One of the Best-Rated, Most-Watched Shows on TV Got Cancelled—What Happened? (v2.0)

Hi, everyone!!! The Collider article’s title asks “what happened” and then doesn't tell us what happened. But don't worry! I can explain why the hit show EVIL was canceled (and I didn't even have to be a tv insider to figure it out)!

(I felt pretty goofy typing all this out, because it’s all stuff I assume everyone knows. But maybe it’s not that obvious after all, “which would be by design,” my spouse suggested. —j)


The streaming platform Paramount+ has a great catalogue. They know it, and I know it. The first time I signed up for Paramount+, my intention was to watch every vintage episode of MacGyver.

But from the jump, the standalone streaming app was a miserable experience for me, the end user: unstable, poorly supported, borked. At some point I angrily uninstalled the app and ragequit our subscription. I think I even left a salty review in the App Store and, judging by all the other salty reviews, my opinion was just one of consensus. (This is to say nothing of 'app fatigue'; who wants to install an individual app for every channel?)


The first season of EVIL received buzz, acclaim, notoriety. It aired on 'network tv' (i.e. technically free to watch, if you still have an antenna). CBS, the network where EVIL's first season aired, is owned by Paramount. Because EVIL is so adored, Paramount made an abrupt decision to move the show (which AFAIK already had its second season in the can) to Paramount+. There, it would be a 'platform exclusive,' a dangling carrot luring fans into Paramount's walled garden.

And it worked! Sighing, aggravated, feeling spineless, I resubscribed to Paramount+ so I could keep streaming the very enjoyable show.

More than once, though, we would open the app to watch something, and what streamed instead was a blank black screen. (I think this sometimes happens when a show is initially uploaded in the wrong video format??) It wasn't long before my spouse and I realized that it is a lot better to watch Paramount+ via Apple TV+ (or as a Prime add-on channel, say). That's because Apple has accrued many years’ experience at building an infrastructure for streaming media and, also, a whole lot of money that can be devoted to the task.

By the time Paramount+ also realized that leaving infrastructure to the Experts was the way to go, the standalone streaming platform had already sunk infinity dollars into the whorling black hole that is the false promise of streaming success. (I don't need insider knowledge to know that's exactly how Paramount was spending its money; the fact that I never once saw EVIL advertised anywhere is how I brilliantly deduced this. Please give your marketing team a usable budget!)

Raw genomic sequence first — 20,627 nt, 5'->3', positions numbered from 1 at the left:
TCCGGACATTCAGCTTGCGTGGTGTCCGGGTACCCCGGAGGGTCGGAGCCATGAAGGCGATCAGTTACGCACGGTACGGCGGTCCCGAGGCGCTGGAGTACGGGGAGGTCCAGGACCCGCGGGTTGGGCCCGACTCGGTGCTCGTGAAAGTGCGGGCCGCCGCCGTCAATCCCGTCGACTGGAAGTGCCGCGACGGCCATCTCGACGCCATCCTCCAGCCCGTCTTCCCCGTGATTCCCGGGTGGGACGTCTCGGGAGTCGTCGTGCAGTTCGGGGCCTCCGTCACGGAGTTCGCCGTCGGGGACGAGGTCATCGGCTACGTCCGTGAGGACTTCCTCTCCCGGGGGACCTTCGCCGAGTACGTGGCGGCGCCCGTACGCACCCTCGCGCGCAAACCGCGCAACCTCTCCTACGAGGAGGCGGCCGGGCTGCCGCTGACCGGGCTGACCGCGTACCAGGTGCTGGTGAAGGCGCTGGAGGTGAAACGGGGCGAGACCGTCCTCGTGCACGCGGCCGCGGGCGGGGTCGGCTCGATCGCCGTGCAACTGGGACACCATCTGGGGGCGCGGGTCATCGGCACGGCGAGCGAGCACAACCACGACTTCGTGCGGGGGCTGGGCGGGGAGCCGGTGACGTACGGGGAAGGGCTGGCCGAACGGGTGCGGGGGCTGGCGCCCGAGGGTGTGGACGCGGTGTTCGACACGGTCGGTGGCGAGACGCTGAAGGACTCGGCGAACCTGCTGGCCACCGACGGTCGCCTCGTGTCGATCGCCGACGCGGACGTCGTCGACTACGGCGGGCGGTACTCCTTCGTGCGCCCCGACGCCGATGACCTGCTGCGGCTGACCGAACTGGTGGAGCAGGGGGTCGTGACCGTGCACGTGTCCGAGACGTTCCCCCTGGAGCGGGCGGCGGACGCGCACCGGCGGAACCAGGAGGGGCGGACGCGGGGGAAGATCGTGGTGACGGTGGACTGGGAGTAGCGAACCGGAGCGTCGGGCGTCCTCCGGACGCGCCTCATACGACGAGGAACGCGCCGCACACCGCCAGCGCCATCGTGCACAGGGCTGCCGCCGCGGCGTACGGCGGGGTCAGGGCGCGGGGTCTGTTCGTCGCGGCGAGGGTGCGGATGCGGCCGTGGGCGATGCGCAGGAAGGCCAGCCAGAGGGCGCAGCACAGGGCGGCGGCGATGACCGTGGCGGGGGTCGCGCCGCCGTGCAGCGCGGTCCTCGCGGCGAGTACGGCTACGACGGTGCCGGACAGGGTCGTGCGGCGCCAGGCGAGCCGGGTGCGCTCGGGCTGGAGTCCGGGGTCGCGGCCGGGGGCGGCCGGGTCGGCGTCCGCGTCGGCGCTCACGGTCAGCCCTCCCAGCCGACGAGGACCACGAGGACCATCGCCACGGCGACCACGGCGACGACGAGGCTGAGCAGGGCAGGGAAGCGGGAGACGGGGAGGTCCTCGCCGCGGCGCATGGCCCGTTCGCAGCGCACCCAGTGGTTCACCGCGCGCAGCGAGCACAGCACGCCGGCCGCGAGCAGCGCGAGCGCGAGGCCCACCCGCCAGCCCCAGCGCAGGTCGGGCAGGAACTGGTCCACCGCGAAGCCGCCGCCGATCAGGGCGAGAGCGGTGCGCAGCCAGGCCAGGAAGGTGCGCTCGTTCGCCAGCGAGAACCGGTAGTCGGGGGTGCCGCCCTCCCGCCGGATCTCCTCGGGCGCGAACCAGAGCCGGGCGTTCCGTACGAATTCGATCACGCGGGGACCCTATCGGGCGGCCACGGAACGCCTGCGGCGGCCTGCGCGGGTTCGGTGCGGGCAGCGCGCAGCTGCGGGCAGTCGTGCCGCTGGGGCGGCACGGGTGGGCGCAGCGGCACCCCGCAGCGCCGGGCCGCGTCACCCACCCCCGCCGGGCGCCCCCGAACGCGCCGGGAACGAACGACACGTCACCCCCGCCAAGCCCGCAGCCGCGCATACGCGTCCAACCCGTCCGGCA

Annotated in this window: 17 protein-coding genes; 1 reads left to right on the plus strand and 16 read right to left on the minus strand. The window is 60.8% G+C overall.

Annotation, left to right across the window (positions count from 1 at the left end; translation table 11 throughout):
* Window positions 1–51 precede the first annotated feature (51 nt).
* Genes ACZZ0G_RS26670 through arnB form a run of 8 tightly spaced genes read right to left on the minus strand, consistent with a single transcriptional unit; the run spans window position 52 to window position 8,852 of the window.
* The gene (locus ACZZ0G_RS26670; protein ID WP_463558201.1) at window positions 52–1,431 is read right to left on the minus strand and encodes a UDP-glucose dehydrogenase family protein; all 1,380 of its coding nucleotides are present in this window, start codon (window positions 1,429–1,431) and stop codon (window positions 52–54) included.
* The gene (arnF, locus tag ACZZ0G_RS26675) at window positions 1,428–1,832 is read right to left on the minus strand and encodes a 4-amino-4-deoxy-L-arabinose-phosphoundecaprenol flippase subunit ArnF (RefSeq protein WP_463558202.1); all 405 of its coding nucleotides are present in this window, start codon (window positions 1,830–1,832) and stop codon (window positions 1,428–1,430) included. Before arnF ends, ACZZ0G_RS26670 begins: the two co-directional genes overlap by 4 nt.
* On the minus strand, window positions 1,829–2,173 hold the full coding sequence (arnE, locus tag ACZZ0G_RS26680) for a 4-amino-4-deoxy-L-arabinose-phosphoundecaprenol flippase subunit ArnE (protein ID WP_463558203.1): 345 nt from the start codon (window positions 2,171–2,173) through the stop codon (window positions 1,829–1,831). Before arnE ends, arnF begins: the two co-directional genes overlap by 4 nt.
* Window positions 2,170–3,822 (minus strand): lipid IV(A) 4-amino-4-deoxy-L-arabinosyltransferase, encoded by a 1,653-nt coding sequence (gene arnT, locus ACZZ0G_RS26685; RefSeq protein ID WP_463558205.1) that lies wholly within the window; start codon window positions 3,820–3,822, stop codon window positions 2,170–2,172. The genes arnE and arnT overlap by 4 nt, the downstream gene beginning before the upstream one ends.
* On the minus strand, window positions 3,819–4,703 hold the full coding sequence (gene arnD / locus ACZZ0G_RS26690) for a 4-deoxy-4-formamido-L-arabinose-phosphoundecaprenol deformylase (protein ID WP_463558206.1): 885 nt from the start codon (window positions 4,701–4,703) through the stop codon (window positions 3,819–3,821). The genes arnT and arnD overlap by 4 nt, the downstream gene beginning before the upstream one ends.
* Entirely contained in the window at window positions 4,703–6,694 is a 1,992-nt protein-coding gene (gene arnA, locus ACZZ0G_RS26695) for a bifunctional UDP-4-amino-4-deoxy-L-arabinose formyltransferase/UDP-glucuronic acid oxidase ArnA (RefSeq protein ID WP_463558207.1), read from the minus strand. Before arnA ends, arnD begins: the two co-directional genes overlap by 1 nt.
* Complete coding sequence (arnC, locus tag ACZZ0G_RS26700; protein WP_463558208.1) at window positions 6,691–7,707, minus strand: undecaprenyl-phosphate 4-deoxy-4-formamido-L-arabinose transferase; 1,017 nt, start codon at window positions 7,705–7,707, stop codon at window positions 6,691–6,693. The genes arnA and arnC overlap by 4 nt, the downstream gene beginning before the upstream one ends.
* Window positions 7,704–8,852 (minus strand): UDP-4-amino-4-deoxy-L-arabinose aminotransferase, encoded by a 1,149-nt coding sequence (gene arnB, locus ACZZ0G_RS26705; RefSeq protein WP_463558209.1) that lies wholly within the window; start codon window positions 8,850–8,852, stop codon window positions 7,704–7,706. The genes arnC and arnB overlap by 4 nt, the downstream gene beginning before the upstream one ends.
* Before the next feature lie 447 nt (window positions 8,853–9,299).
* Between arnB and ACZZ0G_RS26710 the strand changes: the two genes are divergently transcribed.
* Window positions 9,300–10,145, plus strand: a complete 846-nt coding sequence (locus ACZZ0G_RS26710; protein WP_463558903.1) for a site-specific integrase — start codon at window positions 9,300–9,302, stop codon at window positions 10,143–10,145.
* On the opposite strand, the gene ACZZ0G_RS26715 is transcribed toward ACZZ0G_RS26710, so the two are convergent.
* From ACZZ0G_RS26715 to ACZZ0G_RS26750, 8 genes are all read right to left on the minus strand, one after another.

Now, if you know a little something about the videogame industry, you know 'platform exclusives' do exist—they exist to sell consoles to platform-agnostic players—but after a little while the exclusivity agreement might expire, and then the studio might get to launch their title on other systems. This is a great way for everyone to get to play a critically-acclaimed game!

By the time the first two seasons of EVIL had managed to make their way over to Netflix, Paramount had already canceled the series. Surprise!!!! This was the first time the average tv viewer had ever even heard of EVIL, because Netflix does a better job of effortlessly surfacing and promoting tv than Paramount's platform could ever possibly.

Collider repeats sources' outrageous claim (via Deadline) that EVIL was canceled because one of its leads purportedly needed to take a sudden leave. (Katja Herbers gently clarifies on Xitter—I'll paraphrase it for you—”yes they mean me, yes my dad passed away, no that isn't why we were canceled.“)


The real reason for cancellation is not a secret: EVIL is likely one of Paramount+'s more expensive outings. For years Paramount has drained more financial resources into its terrible app than it has into advertising its own shows. Last month, Vulture published an article (”It’s the End of Paramount+ As We’ve Known It”) about Paramount's decision to pivot from its years-long “just pour more water into the sinking ship” strategy:

While they didn’t go into any details of what such a joint venture would entail, both history and common sense suggest an outcome where Paramount+ either becomes a tile on another service, or [whatever else].

Paramount was scrambling to slash costs in order to make their offers look more attractive—effectively throwing people overboard while shouting “see? we're a light load!” at passing rescue boats. After failing to “sell off pieces of Paramount’s extensive media portfolio” in “recent years” (CNN), Paramount merged with Skydance yesterday (July 8, 2024).

I think what's most infuriating is how many tech ventures, streaming services included, have no real desire to ever actually 'become profitable'; it's just another way to scoot money around, harming everyone in the process except, like, four to six guys in a room. I'm sure a lot of people tried and worked really hard to make Paramount+ a success, but it's a losing battle against those four guys.

I'm sure someone became very rich today.